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Where in the World?

ImageMy Big World: Facts and Fun, Questions and Answers, Things to Make and Do ($18.95, Thames and Hudson, Ages 4-8) is not your every day children’s book. It was written, designed and illustrated by a group of London-based professionals called Okido who create a children’s art and science magazine of the same name.

My Big World is about a girl named Koko and her fellow explorers who want to learn more about planet earth. At the beginning of the book, readers learn about Koko and her friends and are then invited to make a paper chain representing each member of their own families. We also read more about human geography such as different kinds of foods and where they come from, houses, gardens and how to get around town. There’s even a Busy Town game board in the book that looks like a lot of fun.

Naturally, physical geography is covered and includes rivers and streams, beaches, forests and mountains. There are pages covering weather, animals, oceans, islands, day and night and sun, moon and stars. All throughout the book are activities and games children can play, and some indicate an adult is needed – making a pinwheel for the beach, making veggie burgers, growing your own seedlings.

The book works because it makes kids think about their own surroundings and the way they live as well as how other children who are very different from them live. It also makes them appreciate the environment and encourages them to want to explore new places. Much of the copy is written in short sentences inside speech bubbles making it easy and interesting to read.

This is a big and sturdy 64-page hardbound book, printed on thick paper with lots of color and imagination. There’s a whole lot of information inside, and I love that it is meant to be used as a reference guide for the littlest readers with colorful and inviting illustrations. Between the information and the activities, My Big World will keep curious kids busy for many wonderful hours.

-Reviewed by Debbie Glade

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A Fresh Approach to Learning Your ABCs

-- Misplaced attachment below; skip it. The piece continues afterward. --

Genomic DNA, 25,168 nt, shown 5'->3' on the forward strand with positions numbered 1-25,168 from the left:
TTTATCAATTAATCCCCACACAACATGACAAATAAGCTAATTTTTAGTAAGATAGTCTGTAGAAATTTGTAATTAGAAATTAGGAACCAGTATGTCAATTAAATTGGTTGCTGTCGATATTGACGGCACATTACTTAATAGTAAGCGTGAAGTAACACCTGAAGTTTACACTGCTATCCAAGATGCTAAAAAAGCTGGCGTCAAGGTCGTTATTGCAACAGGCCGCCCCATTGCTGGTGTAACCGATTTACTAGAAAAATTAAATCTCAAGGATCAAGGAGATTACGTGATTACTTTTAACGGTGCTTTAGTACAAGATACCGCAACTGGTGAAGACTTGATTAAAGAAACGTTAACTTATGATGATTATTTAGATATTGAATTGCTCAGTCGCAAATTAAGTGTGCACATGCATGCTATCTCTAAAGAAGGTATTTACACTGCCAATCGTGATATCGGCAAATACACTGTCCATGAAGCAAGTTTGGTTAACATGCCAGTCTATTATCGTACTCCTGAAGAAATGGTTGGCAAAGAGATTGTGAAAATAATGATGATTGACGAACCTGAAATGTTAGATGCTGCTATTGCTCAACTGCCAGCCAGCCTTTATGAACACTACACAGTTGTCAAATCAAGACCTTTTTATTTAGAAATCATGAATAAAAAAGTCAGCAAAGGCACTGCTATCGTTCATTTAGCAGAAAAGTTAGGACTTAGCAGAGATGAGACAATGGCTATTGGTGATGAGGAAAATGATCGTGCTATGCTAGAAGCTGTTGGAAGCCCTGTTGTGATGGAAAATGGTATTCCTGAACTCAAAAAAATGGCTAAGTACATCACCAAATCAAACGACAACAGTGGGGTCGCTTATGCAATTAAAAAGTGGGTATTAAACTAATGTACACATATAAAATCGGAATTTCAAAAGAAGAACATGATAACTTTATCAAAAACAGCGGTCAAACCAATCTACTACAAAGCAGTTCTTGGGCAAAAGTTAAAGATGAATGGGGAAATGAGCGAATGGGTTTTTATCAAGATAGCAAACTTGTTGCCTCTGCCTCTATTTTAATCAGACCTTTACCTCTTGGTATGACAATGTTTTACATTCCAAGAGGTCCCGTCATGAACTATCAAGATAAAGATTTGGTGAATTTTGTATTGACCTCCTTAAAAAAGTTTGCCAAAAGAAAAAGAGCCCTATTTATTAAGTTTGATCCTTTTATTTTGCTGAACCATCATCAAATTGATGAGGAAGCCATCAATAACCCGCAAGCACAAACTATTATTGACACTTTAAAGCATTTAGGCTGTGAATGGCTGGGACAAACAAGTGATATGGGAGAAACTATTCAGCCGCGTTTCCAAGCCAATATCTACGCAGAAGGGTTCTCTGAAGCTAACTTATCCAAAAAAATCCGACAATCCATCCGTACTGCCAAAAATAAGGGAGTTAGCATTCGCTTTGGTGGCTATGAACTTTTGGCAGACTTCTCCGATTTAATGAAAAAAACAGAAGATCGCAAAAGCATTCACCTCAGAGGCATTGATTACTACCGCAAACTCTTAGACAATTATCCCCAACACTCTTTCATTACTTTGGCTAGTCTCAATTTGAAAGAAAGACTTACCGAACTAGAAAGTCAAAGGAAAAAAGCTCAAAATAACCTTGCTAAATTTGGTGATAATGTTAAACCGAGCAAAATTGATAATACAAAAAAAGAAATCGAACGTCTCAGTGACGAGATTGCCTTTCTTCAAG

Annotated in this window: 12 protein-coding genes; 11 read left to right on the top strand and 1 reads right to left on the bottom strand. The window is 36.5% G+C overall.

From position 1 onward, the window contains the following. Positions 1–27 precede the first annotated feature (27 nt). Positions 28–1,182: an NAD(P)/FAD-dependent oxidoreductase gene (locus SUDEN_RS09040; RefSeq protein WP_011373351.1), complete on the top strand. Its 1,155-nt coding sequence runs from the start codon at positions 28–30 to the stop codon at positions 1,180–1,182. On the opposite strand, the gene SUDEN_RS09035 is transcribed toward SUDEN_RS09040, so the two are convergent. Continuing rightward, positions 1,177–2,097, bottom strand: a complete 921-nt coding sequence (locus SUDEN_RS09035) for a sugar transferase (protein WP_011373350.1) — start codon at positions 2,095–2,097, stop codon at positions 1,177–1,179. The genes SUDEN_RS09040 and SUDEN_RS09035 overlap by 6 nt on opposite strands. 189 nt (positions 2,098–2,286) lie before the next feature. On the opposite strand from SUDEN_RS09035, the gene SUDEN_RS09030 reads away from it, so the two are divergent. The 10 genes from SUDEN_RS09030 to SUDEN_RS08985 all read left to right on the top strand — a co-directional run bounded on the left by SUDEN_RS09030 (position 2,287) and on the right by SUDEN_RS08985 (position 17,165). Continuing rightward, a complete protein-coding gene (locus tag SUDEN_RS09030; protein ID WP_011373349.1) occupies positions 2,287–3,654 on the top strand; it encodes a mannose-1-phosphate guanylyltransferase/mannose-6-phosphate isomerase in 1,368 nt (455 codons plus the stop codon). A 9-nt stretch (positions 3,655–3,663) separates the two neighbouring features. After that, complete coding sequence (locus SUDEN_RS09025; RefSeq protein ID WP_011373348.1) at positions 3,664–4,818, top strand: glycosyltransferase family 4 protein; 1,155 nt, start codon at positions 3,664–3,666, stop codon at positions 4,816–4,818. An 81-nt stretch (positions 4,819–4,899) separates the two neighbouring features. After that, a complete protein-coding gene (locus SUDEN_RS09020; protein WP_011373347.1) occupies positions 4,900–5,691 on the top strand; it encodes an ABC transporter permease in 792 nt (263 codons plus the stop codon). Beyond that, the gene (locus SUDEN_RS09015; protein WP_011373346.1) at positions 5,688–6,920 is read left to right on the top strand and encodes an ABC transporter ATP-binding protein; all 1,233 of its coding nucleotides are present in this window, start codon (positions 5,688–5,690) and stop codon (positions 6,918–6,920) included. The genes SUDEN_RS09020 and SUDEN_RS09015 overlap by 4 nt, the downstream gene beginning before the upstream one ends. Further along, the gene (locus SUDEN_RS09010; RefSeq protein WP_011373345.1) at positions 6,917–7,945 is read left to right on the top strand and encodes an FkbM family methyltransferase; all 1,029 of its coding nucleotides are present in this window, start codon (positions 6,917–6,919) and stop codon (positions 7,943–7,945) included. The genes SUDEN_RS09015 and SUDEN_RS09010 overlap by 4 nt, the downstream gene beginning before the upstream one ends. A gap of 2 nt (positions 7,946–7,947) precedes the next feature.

Today Debbie Glade reviews two totally different alphabet books, written by two authors from England. Both will please the little ones in your life and yourself, too.

Operation Alphabet ($19.95, Thames & Hudson, ages 3 and up), written by Al MacCuish is a most creative story about a boy named, Charlie, who does not pay attention in class, and then experiences the dreaded “Alphabet-Heebiegeebies.” He so desperately needs to learn his alphabet to pass a test and tries hard to study. But it’s no use. The mysterious “Ministry of Letters,” which is housed inside a red post box next to London’s Big Ben, quickly comes to his aid.  The Ministry works hard to rush a top-secret delivery to Charlie’s house that just might help him learn what he needs to know. In addition to its very original storyline, this book is wonderfully designed by Jim Bletas and marvelously illustrated by self-taught artist, Luciano Lozano. He has a style that is most whimsical and fun.  To top it all off, this is one of the sturdiest and most high-quality-produced books I’ve ever read. The book’s jacket can be reversed and used as an alphabet poster.

A slick and colorful book, Paul Thurlby’s Alphabet ($16.99, Thames & Hudson, ages 3 and up ) is a visual wonderland of letters. Written and illustrated, of course, by Paul Thurlby, this simple book teaches young readers the alphabet through pictures. What I like about the book, is that the words printed – and the illustrations depicted of those words – are not the usual words you see in most alphabet books.  Some of the words are adjectives while others are nouns. But no matter what the word may be, the appealing illustrations make you linger on each page. Like Operation Alphabet, this book also has a book jacket that can be reversed and opened to reveal a colorful alphabet poster. This hardcover book, too, is made from the highest quality materials and is made to last.

You really can’t go wrong with either of these great alphabet books. Why not read them both?!

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